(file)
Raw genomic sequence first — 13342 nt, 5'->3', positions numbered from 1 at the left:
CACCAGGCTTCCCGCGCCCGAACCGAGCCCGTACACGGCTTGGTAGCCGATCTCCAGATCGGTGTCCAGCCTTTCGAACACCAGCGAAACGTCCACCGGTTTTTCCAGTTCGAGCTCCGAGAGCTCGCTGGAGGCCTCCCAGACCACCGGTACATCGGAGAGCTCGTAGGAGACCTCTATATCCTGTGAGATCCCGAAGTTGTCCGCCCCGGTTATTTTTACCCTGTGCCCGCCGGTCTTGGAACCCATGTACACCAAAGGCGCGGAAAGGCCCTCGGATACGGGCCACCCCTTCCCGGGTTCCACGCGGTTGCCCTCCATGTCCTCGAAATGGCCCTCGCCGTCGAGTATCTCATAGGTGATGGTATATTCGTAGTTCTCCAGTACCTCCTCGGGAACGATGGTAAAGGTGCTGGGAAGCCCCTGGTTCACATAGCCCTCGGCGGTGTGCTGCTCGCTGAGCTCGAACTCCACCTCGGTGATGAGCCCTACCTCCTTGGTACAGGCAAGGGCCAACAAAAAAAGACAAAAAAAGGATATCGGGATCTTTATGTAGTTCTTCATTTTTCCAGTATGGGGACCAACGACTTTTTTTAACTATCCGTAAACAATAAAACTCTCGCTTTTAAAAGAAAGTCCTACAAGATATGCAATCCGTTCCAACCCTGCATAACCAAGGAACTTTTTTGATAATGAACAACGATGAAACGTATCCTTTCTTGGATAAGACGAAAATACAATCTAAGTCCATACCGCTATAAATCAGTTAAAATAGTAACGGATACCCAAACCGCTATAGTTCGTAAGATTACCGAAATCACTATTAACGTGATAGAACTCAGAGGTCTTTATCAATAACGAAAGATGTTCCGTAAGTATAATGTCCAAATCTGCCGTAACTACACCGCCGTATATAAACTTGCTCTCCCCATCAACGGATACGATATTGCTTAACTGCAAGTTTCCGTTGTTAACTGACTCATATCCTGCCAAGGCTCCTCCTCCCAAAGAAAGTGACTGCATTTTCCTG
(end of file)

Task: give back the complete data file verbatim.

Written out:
Raw genomic sequence first — 13342 nt, 5'->3', positions numbered from 1 at the left:
CACCAGGCTTCCCGCGCCCGAACCGAGCCCGTACACGGCTTGGTAGCCGATCTCCAGATCGGTGTCCAGCCTTTCGAACACCAGCGAAACGTCCACCGGTTTTTCCAGTTCGAGCTCCGAGAGCTCGCTGGAGGCCTCCCAGACCACCGGTACATCGGAGAGCTCGTAGGAGACCTCTATATCCTGTGAGATCCCGAAGTTGTCCGCCCCGGTTATTTTTACCCTGTGCCCGCCGGTCTTGGAACCCATGTACACCAAAGGCGCGGAAAGGCCCTCGGATACGGGCCACCCCTTCCCGGGTTCCACGCGGTTGCCCTCCATGTCCTCGAAATGGCCCTCGCCGTCGAGTATCTCATAGGTGATGGTATATTCGTAGTTCTCCAGTACCTCCTCGGGAACGATGGTAAAGGTGCTGGGAAGCCCCTGGTTCACATAGCCCTCGGCGGTGTGCTGCTCGCTGAGCTCGAACTCCACCTCGGTGATGAGCCCTACCTCCTTGGTACAGGCAAGGGCCAACAAAAAAAGACAAAAAAAGGATATCGGGATCTTTATGTAGTTCTTCATTTTTCCAGTATGGGGACCAACGACTTTTTTTAACTATCCGTAAACAATAAAACTCTCGCTTTTAAAAGAAAGTCCTACAAGATATGCAATCCGTTCCAACCCTGCATAACCAAGGAACTTTTTTGATAATGAACAACGATGAAACGTATCCTTTCTTGGATAAGACGAAAATACAATCTAAGTCCATACCGCTATAAATCAGTTAAAATAGTAACGGATACCCAAACCGCTATAGTTCGTAAGATTACCGAAATCACTATTAACGTGATAGAACTCAGAGGTCTTTATCAATAACGAAAGATGTTCCGTAAGTATAATGTCCAAATCTGCCGTAACTACACCGCCGTATATAAACTTGCTCTCCCCATCAACGGATACGATATTGCTTAACTGCAAGTTTCCGTTGTTAACTGACTCATATCCTGCCAAGGCTCCTCCTCCCAAAGAAAGTGACTGCATTTTCCTG